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#2006649 - 12/30/12 06:08 PM Henle editions of chopin etudes  
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TrueMusic Offline
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My current edition of the etudes is starting to fall apart, and since it's the schirmer edition anyways I was considering buying another edition instead of getting it rebound....I was looking at the henle editions on amazon and found multiple different types....anyone able to tell me the difference? I found the urtext, the music folio, and the study score editions all by henle, and I'm not sure what the difference and distinction is between them to know which I want to purchase.

Last edited by TrueMusic; 12/30/12 10:40 PM.

Piano/Composition major.

Proud owner of a beautiful Yamaha C7.

Polish:
Liszt Petrarch Sonnet 104
Bach WTC book 1 no. 6.
Dello Joio Sonata no. 3

New:
Chopin op. 23
Bach WTC book 2 no. 20
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#2006653 - 12/30/12 06:18 PM Re: Henle editions of chopin etudes [Re: TrueMusic]  
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Why not rather check out the National Edition, which seems more and more widely to be considered the best?

#2006686 - 12/30/12 07:38 PM Re: Henle editions of chopin etudes [Re: TrueMusic]  
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TrueMusic Offline
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Well I hadn't heard of it before! I'll check it out, thanks.


Piano/Composition major.

Proud owner of a beautiful Yamaha C7.

Polish:
Liszt Petrarch Sonnet 104
Bach WTC book 1 no. 6.
Dello Joio Sonata no. 3

New:
Chopin op. 23
Bach WTC book 2 no. 20
#2006691 - 12/30/12 07:53 PM Re: Henle editions of chopin etudes [Re: TrueMusic]  
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It's a little hard to get (the only place I've been able to get that edition from is Theodore Presser and they're sometimes out of stock for a while) and it's also expensive -- but so is Henle. I think the National is the one that's most worth getting -- if you can.

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#2006700 - 12/30/12 08:06 PM Re: Henle editions of chopin etudes [Re: TrueMusic]  
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You should get the Ekier edition. I had the complete Chopin works in Schirmer, then I "upgraded" to Henle, but then I discovered the Ekier edition. I'm currently replacing all of my Henle with the Ekier, and I currently own the Ballades, Sonates, and Etudes in this edition. It's rather pricey, but it's worth it. You can tell the engraving isn't done by hand though, and it's slightly harder to read than the Henle (I think I only notice that because I stare at various Henle editions from 6+ hours daily). With that aside, the scholarship alone makes it worth it. Here are a couple of places that you can get it:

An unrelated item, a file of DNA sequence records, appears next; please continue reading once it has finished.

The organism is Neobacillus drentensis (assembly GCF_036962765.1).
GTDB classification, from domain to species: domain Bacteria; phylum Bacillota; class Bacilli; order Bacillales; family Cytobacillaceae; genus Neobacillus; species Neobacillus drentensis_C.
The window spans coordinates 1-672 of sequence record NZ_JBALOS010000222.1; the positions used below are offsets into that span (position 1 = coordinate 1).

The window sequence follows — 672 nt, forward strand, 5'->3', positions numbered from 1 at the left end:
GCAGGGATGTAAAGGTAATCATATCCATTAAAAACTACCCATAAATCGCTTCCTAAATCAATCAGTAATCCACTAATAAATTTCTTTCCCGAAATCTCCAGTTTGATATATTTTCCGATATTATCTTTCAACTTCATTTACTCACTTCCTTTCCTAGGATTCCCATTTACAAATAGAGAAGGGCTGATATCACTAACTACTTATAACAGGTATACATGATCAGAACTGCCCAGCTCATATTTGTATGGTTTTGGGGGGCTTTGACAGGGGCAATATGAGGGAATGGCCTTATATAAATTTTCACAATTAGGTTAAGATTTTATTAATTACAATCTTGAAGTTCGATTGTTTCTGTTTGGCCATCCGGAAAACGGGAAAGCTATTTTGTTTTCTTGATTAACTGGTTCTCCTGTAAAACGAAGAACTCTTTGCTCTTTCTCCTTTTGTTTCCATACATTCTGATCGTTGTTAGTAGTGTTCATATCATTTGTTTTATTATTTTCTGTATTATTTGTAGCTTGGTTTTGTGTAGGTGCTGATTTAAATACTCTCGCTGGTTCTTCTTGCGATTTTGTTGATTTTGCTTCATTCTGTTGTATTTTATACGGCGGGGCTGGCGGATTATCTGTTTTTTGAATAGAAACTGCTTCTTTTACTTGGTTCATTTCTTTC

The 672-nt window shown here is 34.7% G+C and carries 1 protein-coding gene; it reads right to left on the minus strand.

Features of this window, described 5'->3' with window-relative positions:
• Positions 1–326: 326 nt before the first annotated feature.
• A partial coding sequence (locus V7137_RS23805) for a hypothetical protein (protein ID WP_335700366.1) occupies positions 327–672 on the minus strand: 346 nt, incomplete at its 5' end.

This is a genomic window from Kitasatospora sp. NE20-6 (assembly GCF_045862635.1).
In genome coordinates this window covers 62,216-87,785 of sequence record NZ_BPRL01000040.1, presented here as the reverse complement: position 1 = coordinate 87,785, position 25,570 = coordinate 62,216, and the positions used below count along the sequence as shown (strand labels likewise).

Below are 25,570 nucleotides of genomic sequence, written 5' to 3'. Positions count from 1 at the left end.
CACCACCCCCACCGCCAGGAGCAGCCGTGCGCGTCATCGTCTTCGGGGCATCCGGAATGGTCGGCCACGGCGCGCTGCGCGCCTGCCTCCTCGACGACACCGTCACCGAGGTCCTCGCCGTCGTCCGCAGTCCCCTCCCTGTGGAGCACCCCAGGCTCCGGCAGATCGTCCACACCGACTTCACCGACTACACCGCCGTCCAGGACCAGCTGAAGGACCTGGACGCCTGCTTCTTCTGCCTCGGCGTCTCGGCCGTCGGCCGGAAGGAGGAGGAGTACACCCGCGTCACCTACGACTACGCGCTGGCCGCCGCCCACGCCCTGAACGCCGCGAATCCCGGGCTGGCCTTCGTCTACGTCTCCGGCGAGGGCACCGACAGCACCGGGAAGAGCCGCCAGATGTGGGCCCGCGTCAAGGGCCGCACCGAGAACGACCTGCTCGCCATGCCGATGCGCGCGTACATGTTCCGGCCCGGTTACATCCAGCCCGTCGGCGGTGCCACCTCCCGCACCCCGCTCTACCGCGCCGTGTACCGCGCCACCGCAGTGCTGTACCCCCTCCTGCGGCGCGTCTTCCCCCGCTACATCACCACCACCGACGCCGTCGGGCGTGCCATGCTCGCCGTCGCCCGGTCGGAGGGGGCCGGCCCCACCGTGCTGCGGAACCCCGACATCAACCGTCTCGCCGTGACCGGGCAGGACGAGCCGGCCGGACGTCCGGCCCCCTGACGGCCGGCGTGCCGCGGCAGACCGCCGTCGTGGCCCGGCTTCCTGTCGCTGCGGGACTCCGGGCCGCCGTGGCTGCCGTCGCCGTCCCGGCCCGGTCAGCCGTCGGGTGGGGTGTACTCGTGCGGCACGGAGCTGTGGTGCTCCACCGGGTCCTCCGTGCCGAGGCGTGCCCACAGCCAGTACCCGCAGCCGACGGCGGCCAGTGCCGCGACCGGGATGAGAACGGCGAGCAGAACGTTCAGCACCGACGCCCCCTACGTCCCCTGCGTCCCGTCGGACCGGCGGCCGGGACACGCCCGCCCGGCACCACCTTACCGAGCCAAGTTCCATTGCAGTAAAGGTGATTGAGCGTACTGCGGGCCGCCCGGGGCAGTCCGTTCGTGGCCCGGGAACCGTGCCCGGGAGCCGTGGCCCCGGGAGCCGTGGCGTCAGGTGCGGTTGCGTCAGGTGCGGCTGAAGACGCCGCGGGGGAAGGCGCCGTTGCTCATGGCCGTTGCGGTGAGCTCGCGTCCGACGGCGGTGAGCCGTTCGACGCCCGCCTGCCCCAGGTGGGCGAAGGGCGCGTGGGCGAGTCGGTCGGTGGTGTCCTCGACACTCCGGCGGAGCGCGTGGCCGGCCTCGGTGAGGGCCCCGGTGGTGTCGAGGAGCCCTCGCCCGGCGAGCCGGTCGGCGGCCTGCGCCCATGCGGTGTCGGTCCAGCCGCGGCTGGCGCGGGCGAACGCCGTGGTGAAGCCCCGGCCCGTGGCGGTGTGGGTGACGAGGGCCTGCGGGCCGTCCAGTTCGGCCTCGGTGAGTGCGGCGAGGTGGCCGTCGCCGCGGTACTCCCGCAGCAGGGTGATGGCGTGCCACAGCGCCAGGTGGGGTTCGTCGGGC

http://www.sheetmusicplus.com/title/Etudes/3774888
http://www.boosey.com/shop/prod/Chopin-Fr-d-ric-Etudes-Op-10-Op-25-Urtext-Ekier/921080


Donald Lee III
BM '16 James Madison University
MM '18 Cincinnati Conservatory of Music


#2006723 - 12/30/12 09:11 PM Re: Henle editions of chopin etudes [Re: TrueMusic]  
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I have been wanting the Ekier Edition for sure. I have some of his music in Schirmer, and the etudes I have a Dover Edition with the preludes, as well as the Cortot edition. Which I love reading all the intro and exercises before each etude.

#2006731 - 12/30/12 09:25 PM Re: Henle editions of chopin etudes [Re: TrueMusic]  
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I agree with Mark C - I vote for the National Edition. Aren't these the same as the Ekier editions? I believe they are one and the same.

Here's a link to check it out.

http://www.presser.com/marketing/keyboard/chopin/ekier.htm


Marty in Minnesota

It's much easier to bash a Steinway than it is to play one.
#2006740 - 12/30/12 09:39 PM Re: Henle editions of chopin etudes [Re: TrueMusic]  
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My only problem with the National Edition (compared to the Henle) is that the (only) two copies I have are not bound well and they resist lying flat on the music stand. Don't take that to imply that I think all National Edition Chopin scores have this flaw. For most of us who are not ultimate Chopin scholars, shouldn't the Henle Urtext suffice and - in some cases - win over because of its greater "user friendliness?" It depends one one's priorities, I guess.

My other big complaint about the new National Edition (Ekier) - and this is not an issue with the Etudes - is that they have two "Series": Series A : Works published during Chopin's lifetime and Series B : Works published posthumously.